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What we learned from “Flipping the Bird” 5 MIN

This past Saturday, DnA and KCRW convened something called a “design jam,” a group brainstorming session. It was at IndieCade, the independent gaming convention, held this year in Santa Monica.

The purpose of the event was to rethink our conversation on e-scooters and other new forms of disruptive mobility. We called it “Flipping the Bird!”

In the course of two hours a group of people, starting at age 11 and including a mix of the curious and the professional -- Santa Monica councilpeople, the city’s mobility director, and a public affairs officer from Bird -- aired visions for the future that may not have solved all our disruptive transit conundrums. But we did get to find common aspirations, using a form of public engagement that is arguably more fun and maybe as productive as those formal council meetings or the crossfire on Nextdoor.

The session was led by Jeff Watson, an assistant professor of cinematic arts from USC, with Jose Sanchez, his colleague at USC’s School of Architecture. After breaking us into groups, they handed out decks of cards called “The Thing from the Future.”

The game is designed to trigger ideas, and over the course of several lightning rounds, prompts enabled some pretty creative discussions about how we might one day get around the city.

The game designers also added an "empathy" piece -- think about the future, they said, from the vantage point of a pedestrian, a city official, an entrepreneur, or a rider of e-scooters.

Some of the ideas were hopeful and inspired. Some were bleak. Some were very practical. But the point of the exercise was to think imaginatively about the future as a way of teasing out shared priorities for the present. And in this room were people representing stakeholders on different sides of the e-scooter issue.

“The way we’ve tackled the problems has been more reactionary,” said Marianne O’Donnell, a business strategist and a self-declared design buff. “And I think at some point you just have to reinvent the whole thing, start afresh.”

Participants had fun coming up with radical new ideas of how we’ll get around in the future at the “Flipping the Bird!” event at IndieCade. Photo by Frances Anderton.

Also participating were members of Santa Monica’s City Council, including Kevin McKeown, who said the cards “act as a boxcutter [and] force us to think out of the box.”

Fellow councilman Terry O’Day said that “as a city we are always looking for ways to get a better conversation happening in the community that gets to our values and identifies ideas and then tests those ideas. This is leagues beyond our ability to do that in, say, a city council meeting -- not typically a fun environment.”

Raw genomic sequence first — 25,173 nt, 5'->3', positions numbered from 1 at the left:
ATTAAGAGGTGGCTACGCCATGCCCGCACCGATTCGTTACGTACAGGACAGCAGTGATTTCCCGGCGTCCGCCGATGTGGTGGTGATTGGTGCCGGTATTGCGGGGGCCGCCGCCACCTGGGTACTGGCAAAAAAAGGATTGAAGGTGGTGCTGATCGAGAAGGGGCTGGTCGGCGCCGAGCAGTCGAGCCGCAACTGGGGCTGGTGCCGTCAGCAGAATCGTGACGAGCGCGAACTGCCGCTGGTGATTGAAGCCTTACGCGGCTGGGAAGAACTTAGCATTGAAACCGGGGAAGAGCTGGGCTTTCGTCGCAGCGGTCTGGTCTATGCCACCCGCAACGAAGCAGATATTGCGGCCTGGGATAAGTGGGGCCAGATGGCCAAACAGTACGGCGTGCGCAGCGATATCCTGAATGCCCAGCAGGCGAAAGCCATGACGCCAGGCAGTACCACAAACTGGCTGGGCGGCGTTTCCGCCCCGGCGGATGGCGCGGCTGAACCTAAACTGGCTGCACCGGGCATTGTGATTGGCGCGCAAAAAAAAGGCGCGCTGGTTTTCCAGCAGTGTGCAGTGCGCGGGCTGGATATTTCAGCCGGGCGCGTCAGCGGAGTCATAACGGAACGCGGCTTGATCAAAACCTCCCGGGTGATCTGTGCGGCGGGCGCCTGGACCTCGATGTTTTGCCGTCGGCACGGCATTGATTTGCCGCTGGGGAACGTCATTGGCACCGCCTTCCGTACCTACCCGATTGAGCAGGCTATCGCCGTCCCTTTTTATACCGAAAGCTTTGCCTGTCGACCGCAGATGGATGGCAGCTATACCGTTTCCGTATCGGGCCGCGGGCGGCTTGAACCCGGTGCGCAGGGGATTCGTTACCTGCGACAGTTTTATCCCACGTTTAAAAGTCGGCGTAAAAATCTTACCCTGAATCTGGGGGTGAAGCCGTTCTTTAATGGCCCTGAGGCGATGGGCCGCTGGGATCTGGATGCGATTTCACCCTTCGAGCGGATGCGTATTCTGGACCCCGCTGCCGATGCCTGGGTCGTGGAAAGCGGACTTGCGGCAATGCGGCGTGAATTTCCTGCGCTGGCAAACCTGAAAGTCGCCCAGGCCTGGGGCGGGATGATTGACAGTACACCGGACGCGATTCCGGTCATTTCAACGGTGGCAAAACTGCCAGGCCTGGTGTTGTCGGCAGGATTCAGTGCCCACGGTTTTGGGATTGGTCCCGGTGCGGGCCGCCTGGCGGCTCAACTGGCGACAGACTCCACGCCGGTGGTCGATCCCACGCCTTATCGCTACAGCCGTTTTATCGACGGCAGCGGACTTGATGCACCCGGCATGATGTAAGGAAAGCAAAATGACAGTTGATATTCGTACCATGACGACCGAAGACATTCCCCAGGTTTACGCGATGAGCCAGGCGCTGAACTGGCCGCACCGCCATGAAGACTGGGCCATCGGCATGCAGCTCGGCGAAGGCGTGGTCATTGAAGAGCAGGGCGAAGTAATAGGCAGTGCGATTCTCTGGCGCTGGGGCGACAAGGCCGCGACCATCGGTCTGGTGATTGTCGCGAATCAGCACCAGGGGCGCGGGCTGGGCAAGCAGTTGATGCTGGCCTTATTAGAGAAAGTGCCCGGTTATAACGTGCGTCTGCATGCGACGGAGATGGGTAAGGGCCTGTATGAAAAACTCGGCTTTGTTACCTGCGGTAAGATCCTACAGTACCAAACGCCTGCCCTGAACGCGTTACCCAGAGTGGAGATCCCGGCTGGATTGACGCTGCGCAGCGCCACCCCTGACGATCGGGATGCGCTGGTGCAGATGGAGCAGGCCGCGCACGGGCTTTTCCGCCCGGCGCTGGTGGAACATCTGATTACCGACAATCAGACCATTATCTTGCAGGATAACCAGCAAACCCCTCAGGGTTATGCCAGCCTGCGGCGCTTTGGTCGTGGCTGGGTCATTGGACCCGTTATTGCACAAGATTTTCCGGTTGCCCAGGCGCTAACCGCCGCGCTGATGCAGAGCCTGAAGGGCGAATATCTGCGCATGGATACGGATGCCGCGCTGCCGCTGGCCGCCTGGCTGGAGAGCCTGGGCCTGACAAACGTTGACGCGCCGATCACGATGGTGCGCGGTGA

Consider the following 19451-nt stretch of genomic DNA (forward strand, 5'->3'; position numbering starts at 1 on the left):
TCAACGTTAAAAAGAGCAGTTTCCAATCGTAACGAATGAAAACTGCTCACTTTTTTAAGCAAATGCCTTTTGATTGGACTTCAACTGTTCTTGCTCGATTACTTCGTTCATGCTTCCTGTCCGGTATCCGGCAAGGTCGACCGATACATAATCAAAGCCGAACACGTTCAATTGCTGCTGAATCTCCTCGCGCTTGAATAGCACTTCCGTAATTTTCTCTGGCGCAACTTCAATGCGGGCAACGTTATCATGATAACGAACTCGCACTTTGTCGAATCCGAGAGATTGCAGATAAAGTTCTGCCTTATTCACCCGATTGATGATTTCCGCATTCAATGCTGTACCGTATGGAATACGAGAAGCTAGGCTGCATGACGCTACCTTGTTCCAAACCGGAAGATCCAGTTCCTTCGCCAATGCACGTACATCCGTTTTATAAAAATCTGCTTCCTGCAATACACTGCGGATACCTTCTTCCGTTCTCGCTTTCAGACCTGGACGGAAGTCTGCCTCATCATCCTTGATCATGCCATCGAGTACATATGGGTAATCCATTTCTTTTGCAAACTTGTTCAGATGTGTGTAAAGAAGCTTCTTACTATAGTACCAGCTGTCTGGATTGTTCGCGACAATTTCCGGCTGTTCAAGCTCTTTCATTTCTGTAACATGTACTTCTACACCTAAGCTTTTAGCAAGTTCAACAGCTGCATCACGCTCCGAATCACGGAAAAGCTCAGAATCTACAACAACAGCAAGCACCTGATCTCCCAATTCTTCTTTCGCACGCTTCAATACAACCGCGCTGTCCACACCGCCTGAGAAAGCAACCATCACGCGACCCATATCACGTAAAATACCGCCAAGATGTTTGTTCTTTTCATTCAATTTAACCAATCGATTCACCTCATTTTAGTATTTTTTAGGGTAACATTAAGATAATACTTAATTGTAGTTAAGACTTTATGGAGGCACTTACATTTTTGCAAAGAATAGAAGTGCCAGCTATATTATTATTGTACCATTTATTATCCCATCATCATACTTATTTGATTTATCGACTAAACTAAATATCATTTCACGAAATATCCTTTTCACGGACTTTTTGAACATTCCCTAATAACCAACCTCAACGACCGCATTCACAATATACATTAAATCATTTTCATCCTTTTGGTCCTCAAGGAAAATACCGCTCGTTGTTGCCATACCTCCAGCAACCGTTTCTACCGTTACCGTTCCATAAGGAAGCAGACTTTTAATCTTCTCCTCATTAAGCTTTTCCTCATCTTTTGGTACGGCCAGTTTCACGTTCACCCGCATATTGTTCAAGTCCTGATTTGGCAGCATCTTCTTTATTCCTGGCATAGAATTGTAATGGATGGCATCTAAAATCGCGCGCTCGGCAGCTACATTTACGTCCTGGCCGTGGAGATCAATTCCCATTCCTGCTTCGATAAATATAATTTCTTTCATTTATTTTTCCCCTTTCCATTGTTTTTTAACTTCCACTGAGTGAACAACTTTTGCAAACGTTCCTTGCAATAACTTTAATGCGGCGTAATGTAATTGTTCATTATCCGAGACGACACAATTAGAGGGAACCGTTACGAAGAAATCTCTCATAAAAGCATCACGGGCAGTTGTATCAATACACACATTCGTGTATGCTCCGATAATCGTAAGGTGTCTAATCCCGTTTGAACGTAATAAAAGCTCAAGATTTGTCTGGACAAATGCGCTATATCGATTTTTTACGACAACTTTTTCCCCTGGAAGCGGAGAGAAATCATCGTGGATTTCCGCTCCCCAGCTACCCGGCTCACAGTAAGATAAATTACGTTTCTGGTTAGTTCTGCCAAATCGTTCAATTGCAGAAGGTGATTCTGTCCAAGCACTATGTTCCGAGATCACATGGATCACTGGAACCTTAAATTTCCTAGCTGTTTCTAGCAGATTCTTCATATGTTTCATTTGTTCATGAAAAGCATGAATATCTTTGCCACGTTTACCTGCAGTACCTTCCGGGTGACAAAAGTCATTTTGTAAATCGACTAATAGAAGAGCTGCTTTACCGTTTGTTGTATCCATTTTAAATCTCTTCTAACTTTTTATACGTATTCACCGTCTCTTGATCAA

The city’s head of Mobility Francie Stefan added that she thought the game “was really sort of freeing of ideas that are otherwise hard to kind of come to because transportation certainly is a topic in which you get bogged down in the mundane and the technical.”

And a public affairs rep from Bird, Jason Islas, pointed out that “cities are designed largely for cars... And the reality is is that we're fighting over crumbs -- that 5 percent of 95 percent of the street space... and I think anything that comes along that gets people out of their cars and rethinking the way we design streets for people in human scale transportation -- like e-scooters or e-bikes or manual-powered bikes or whatever else comes along -- is a great conversation to be having, even if it's sometimes a heated one.”

Jeff Watson, Artist, designer, and Assistant Professor of Interactive Media and Games at the University of Southern California School of Cinematic Arts.
Jose Sanchez, Architect, programmer and game designer, and an Assistant Professor at USC School of Architecture in Los Angeles
Kevin McKeown, Councilman, City of Santa Monica
Terry O'Day, Santa Monica City Council member (@terryoday)
Francie Stefan, City of Santa Monica
Jason Islas, Santa Monica Forward / Santa Monica Next (@jasonislas)
Marianne O’Donnell, business strategist and design buff (@chezmiane)

DnA on ATC: Rethinking mobility with “Flipping the Bird!” design jam

Buy a condo, gift a house 15 MIN, 40 SEC

A rendering of Vancouver House, designed by Bjarke Ingels Group. Image courtesy Westbank.

Can the TOMS Shoes model of buy a pair, gift one to a shoeless person, be applied to houses?